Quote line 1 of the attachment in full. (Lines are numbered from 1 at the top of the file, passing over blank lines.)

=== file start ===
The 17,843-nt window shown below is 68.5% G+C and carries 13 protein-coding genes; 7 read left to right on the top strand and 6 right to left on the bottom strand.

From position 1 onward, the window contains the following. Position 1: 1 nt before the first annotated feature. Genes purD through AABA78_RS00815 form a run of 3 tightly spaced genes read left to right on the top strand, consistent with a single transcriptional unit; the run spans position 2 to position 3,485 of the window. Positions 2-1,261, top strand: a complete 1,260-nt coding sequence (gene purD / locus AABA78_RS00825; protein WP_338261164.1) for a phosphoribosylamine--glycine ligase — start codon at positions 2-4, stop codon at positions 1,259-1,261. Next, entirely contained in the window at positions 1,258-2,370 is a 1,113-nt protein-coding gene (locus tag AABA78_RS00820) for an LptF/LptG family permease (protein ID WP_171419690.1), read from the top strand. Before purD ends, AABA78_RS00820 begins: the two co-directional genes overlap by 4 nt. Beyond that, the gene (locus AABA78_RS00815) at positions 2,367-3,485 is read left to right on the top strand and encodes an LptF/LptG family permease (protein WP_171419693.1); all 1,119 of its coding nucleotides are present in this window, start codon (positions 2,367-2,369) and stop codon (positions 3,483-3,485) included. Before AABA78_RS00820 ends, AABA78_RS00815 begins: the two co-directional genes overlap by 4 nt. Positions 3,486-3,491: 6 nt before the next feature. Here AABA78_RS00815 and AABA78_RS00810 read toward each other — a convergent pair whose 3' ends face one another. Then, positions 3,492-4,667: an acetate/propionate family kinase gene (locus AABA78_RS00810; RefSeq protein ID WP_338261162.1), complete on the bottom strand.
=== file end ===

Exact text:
The 17,843-nt window shown below is 68.5% G+C and carries 13 protein-coding genes; 7 read left to right on the top strand and 6 right to left on the bottom strand.